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David Vogel (1891–1944) was a Russian-born Hebrew poet, novelist, and diarist.
David Vogel was born on May 15, 1891  in the town of Satanov in the Podolia region in the Russian Pale of Settlement. The family spoke Yiddish. In 1909-1910, he arrived in Vilnius as a yeshiva student. He worked as the caretaker of a synagogue and studied Hebrew. Moving to Vienna in 1912, he spent his time loitering, sitting in cafes and teaching Hebrew to make ends meet. He accepted a job copying letters for the Zionist federation but soon quit. During World War I he was arrested as a Russian enemy alien and spent time in internment camps. Towards the end of the war, he began publishing impressionist poems.
In 1919, he married Ilka, who became ill with tuberculosis. In 1925, he settled in Paris, where he wrote prose and poetry, and married a second time. In 1929, he and his wife, Nada Adler, immigrated to Palestine, where their daughter, Tamar, was born. After spending time in Poland and Berlin, the family returned to Paris. When World War II erupted, Vogel and his daughter fled to southeastern France where Nada was recuperating in a sanatorium. He was interned as an Austrian citizen and freed in 1940 when the Nazis occupied France.
Israeli literary scholar Dan Pagis discovered that he returned to Hauteville after his release from internment camp. In 1944, he was arrested by the Gestapo, imprisoned in Lyon, and sent to Drancy, a transit camp for French Jews. Four days later, he was murdered in Auschwitz.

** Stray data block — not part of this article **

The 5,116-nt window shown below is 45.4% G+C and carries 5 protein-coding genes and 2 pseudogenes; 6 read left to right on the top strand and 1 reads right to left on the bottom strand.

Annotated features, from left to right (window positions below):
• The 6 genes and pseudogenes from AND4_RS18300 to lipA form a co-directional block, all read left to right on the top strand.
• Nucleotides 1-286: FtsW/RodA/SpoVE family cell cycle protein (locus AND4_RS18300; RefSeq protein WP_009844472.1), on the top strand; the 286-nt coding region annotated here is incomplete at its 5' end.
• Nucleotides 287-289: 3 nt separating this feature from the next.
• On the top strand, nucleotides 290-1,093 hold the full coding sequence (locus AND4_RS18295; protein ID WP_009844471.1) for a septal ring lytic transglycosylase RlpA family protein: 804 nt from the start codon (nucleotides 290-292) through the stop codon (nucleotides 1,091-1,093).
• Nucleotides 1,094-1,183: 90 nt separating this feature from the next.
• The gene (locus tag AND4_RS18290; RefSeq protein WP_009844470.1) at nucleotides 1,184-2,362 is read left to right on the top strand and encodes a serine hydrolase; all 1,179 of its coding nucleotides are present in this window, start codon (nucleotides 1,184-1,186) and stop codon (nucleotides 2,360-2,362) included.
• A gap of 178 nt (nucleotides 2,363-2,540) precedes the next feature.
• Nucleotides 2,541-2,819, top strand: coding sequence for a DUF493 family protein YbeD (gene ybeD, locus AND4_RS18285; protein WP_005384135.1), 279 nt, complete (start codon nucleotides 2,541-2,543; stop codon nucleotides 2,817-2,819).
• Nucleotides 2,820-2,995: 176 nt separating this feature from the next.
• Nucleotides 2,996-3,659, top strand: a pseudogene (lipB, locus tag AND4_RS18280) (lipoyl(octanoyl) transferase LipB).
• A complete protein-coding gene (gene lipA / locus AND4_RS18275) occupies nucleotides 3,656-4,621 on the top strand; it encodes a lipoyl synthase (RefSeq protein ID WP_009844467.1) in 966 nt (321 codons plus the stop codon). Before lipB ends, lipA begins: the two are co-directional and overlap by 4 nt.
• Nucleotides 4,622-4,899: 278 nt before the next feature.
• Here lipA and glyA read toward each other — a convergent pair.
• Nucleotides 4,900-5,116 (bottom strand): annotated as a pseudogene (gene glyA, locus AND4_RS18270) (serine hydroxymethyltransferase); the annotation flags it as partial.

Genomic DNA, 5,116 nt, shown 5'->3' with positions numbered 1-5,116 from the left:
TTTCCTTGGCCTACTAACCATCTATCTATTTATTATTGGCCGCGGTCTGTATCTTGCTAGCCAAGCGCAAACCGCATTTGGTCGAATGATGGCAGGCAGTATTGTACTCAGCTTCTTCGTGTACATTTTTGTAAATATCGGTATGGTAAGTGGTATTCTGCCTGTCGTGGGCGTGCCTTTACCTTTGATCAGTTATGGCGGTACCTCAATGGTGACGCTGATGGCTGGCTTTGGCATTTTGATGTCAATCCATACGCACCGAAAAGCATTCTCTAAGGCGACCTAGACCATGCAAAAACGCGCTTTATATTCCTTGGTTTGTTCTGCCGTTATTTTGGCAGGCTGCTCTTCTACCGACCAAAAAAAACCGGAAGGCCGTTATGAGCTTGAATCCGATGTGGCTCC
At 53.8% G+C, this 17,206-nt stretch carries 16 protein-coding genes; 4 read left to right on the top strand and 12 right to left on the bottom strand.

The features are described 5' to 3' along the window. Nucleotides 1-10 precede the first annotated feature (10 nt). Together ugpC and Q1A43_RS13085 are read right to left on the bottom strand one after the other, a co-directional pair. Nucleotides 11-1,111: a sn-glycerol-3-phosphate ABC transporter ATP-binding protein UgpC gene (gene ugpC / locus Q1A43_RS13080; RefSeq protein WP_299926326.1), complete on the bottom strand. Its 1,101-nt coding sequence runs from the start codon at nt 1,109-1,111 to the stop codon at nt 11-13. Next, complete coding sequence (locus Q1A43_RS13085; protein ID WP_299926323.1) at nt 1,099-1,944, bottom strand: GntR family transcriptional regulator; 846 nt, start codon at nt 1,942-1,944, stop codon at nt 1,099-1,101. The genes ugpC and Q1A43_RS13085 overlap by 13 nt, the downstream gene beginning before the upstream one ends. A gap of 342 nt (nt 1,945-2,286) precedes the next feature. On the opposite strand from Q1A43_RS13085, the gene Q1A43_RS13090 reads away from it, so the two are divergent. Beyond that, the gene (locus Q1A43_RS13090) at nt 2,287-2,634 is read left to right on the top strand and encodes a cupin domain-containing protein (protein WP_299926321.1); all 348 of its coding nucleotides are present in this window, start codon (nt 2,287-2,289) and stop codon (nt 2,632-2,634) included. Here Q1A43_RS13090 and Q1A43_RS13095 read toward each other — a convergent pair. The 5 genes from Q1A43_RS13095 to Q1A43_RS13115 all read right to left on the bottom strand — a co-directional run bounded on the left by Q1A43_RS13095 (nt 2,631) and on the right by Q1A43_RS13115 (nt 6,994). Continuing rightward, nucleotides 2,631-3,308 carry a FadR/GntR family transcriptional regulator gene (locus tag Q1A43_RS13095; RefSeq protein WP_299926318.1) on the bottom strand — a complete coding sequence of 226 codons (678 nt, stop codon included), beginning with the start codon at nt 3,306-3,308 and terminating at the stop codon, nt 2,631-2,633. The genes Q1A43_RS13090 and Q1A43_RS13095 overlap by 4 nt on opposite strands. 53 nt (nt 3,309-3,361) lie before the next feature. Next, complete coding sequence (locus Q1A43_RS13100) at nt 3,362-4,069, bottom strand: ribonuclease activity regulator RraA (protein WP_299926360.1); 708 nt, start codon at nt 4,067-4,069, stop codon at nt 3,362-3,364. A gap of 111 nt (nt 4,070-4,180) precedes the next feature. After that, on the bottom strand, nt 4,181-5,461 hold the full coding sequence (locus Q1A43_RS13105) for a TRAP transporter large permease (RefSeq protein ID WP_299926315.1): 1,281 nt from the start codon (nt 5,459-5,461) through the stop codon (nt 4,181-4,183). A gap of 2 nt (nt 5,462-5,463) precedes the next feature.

Among his works are collections of poems in free meter and several novels edited posthumously by Menakhem Perry. His diaries covering the period 1912–1922 were published as The End of the Days. The novel Married Life was written between 1929 and 1939. The novel has been re-published in Israel in 1986, in a new version edited from the manuscripts by Menakhem Perry,and became a best-seller. A semi-autobiographical novel, written in Yiddish and published in Hebrew as They All Went Out to Battle, is a Kafkaesque/carnivalesque depiction of deliberate, radical self-isolation in the French concentration camp. The Hebrew publication is a version prepared by Menakhem Perry, who made a short novel out of hundreds of pages of the Yiddish manuscript.
The only book of poems he published in his lifetime was Lifney Hasha'ar Ha'afel ("Before the Dark Gate"), in Vienna in 1923, but his poetry was influential with other Hebrew poets in the 1950s.
The critic Yael S. Feldman cites Vogel as an example in which bilingualism affected modern Hebrew poetry.